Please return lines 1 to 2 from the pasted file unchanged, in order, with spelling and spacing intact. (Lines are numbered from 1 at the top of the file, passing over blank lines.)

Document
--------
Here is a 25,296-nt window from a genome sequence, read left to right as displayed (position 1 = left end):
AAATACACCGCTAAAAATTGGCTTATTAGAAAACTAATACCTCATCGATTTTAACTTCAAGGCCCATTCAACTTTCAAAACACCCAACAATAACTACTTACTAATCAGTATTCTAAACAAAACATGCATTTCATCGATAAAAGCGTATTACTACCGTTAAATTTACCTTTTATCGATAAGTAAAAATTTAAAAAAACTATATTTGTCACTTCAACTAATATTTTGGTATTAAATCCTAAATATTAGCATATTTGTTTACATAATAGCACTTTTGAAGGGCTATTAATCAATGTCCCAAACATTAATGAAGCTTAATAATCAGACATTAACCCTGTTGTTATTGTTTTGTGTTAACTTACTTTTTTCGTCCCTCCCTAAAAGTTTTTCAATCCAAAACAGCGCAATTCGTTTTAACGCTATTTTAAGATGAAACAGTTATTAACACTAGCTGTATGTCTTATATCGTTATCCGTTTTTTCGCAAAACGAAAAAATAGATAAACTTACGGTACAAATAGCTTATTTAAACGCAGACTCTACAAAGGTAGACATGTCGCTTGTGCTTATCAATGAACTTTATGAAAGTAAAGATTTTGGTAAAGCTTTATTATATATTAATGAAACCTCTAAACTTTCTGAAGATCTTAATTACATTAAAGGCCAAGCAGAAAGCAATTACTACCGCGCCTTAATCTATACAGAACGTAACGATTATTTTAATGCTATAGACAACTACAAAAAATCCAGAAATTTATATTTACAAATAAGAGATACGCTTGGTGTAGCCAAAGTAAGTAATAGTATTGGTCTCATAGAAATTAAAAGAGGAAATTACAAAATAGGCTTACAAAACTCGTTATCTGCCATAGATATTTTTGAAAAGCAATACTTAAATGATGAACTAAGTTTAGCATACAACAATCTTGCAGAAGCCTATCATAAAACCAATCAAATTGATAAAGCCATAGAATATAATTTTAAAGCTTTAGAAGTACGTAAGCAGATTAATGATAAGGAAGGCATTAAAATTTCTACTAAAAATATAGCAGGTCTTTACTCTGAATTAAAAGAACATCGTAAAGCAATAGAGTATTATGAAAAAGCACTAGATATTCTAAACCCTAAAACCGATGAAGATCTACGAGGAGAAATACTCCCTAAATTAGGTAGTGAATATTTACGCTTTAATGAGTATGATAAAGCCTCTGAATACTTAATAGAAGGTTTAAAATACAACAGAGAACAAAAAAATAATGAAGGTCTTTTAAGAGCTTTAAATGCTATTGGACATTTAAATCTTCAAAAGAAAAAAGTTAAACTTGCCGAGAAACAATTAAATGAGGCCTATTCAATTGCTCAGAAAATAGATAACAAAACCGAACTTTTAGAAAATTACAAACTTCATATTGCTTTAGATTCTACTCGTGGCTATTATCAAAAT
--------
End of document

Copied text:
Here is a 25,296-nt window from a genome sequence, read left to right as displayed (position 1 = left end):
AAATACACCGCTAAAAATTGGCTTATTAGAAAACTAATACCTCATCGATTTTAACTTCAAGGCCCATTCAACTTTCAAAACACCCAACAATAACTACTTACTAATCAGTATTCTAAACAAAACATGCATTTCATCGATAAAAGCGTATTACTACCGTTAAATTTACCTTTTATCGATAAGTAAAAATTTAAAAAAACTATATTTGTCACTTCAACTAATATTTTGGTATTAAATCCTAAATATTAGCATATTTGTTTACATAATAGCACTTTTGAAGGGCTATTAATCAATGTCCCAAACATTAATGAAGCTTAATAATCAGACATTAACCCTGTTGTTATTGTTTTGTGTTAACTTACTTTTTTCGTCCCTCCCTAAAAGTTTTTCAATCCAAAACAGCGCAATTCGTTTTAACGCTATTTTAAGATGAAACAGTTATTAACACTAGCTGTATGTCTTATATCGTTATCCGTTTTTTCGCAAAACGAAAAAATAGATAAACTTACGGTACAAATAGCTTATTTAAACGCAGACTCTACAAAGGTAGACATGTCGCTTGTGCTTATCAATGAACTTTATGAAAGTAAAGATTTTGGTAAAGCTTTATTATATATTAATGAAACCTCTAAACTTTCTGAAGATCTTAATTACATTAAAGGCCAAGCAGAAAGCAATTACTACCGCGCCTTAATCTATACAGAACGTAACGATTATTTTAATGCTATAGACAACTACAAAAAATCCAGAAATTTATATTTACAAATAAGAGATACGCTTGGTGTAGCCAAAGTAAGTAATAGTATTGGTCTCATAGAAATTAAAAGAGGAAATTACAAAATAGGCTTACAAAACTCGTTATCTGCCATAGATATTTTTGAAAAGCAATACTTAAATGATGAACTAAGTTTAGCATACAACAATCTTGCAGAAGCCTATCATAAAACCAATCAAATTGATAAAGCCATAGAATATAATTTTAAAGCTTTAGAAGTACGTAAGCAGATTAATGATAAGGAAGGCATTAAAATTTCTACTAAAAATATAGCAGGTCTTTACTCTGAATTAAAAGAACATCGTAAAGCAATAGAGTATTATGAAAAAGCACTAGATATTCTAAACCCTAAAACCGATGAAGATCTACGAGGAGAAATACTCCCTAAATTAGGTAGTGAATATTTACGCTTTAATGAGTATGATAAAGCCTCTGAATACTTAATAGAAGGTTTAAAATACAACAGAGAACAAAAAAATAATGAAGGTCTTTTAAGAGCTTTAAATGCTATTGGACATTTAAATCTTCAAAAGAAAAAAGTTAAACTTGCCGAGAAACAATTAAATGAGGCCTATTCAATTGCTCAGAAAATAGATAACAAAACCGAACTTTTAGAAAATTACAAACTTCATATTGCTTTAGATTCTACTCGTGGCTATTATCAAAAT